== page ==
Tsar Nicholas II Empress Alexandra Romanov Coronation Double Portrait 1896
Fine pair of antique imperial Russian colour portrait prints from paintings by Ilya Galkin of Tsar Nicholas II (1868-1918), and Empress Alexandra Feodorovna (1872-1918), in their Coronation Robes dated 26th April 1896. Both prints have in Cyrillic their names, dates of birth, marriage and Coronation dates below their portraits.
Coronations in Russia involved a highly developed religious ceremony in which the Emperor of Russia (generally referred to as the Tsar) was crowned and invested with regalia, then anointed with chrism and formally blessed by the church to commence his reign. Although rulers of Muscovy had been crowned prior to the reign of Ivan III, their coronation rituals assumed overt Byzantine overtones as the result of the influence of Ivan's wife Sophia Paleologue, and the imperial ambitions of his grandson, Ivan IV. These elements remained, as Muscovy was transformed first into the Tsardom of Russia and then into the Russian Empire, until the abolition of the monarchy in 1917. Since czarist Russia claimed to be the "Third Rome" and the replacement of Byzantium as the true Christian state, the Russian rite was designed to link its rulers and prerogatives to those of the so-called "Second Rome" (Constantinople).
While months or even years could pass between the initial accession of the sovereign and the performance of this ritual, church policy held that the monarch must be anointed and crowned according to the Orthodox rite to have a successful tenure. As the church and state were essentially one in Imperial Russia, this service invested the Tsars with political legitimacy; however, this was not its only intent. It was equally perceived as conferring a genuine spiritual benefit that mystically wedded sovereign to subjects, bestowing divine authority upon the new ruler. As such, it was similar in purpose to other European coronation ceremonies from the medieval era.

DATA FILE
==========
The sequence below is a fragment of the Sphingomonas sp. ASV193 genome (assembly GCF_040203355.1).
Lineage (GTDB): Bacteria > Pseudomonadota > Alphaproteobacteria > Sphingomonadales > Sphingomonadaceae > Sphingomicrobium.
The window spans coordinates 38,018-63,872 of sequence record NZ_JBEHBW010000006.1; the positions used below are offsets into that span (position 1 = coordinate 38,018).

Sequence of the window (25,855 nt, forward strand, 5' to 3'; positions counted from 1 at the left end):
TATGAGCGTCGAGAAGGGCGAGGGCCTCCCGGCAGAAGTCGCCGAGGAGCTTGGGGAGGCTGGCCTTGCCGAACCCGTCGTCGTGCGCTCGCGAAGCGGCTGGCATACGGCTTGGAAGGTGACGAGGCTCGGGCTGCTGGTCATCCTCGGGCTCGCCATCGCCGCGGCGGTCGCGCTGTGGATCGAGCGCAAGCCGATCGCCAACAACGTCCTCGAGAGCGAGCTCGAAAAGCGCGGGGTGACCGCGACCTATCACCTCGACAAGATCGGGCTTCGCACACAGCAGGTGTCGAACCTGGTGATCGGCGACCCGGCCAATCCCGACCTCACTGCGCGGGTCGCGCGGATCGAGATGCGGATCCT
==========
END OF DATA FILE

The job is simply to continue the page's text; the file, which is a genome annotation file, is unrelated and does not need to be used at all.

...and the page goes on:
Even when the imperial capital was located at St. Petersburg (1713–1728, 1732–1917), Russian coronations were always held in Moscow at the Cathedral of the Dormition in the Kremlin. The last coronation service in Russia was held on 26 May 1896 for Nicholas II and his wife Alexandra Feodorovna, who would be the final Tsar and Tsaritsa of Russia. The Russian Imperial regalia survived the subsequent Russian Revolution and the Communist period, and are currently on exhibit in a museum at the Kremlin Armoury.
Starting with the reign of Ivan IV, the ruler of Russia was known as "Tsar" rather than "Grand Prince"; "Tsar" being a Slavonic equivalent to the Latin term "Caesar". This continued until 1721, during the reign of Peter I, when the title was formally changed to Imperator (Emperor). Peter's decision reflected the difficulties other European monarchs had in deciding whether to recognize the Russian ruler as an emperor or a mere king, and reflected his insistence on being seen as the former. However, the term "Tsar" remained the popular title for the Russian ruler despite the formal change of style, thus this article utilizes that term, rather than "Emperor".
On 26 May 1896, Nicholas's formal coronation as Tsar was held in Uspensky Cathedral located within the Kremlin. In celebration on 27 May 1896, a large festival with food, free beer and souvenir cups was held in Khodynka Field outside Moscow. Khodynka was chosen as the location as it was the only place near Moscow large enough to hold all of the Moscow citizens.
The Silk Imperial Crown Of Russia was used, as an official coronation gift of the Russian Empire. Nicholas II was the first and only monarch to be presented with such a monumental coronation gift. It was not intended as ceremonial regalia, but as private Imperial property, a memento to his Coronation Event.
Mounted in a modern black wooden frame under conservation glass by Pure & Applied Conservation Framers of London.
Size: 70 x 53.5 cm approx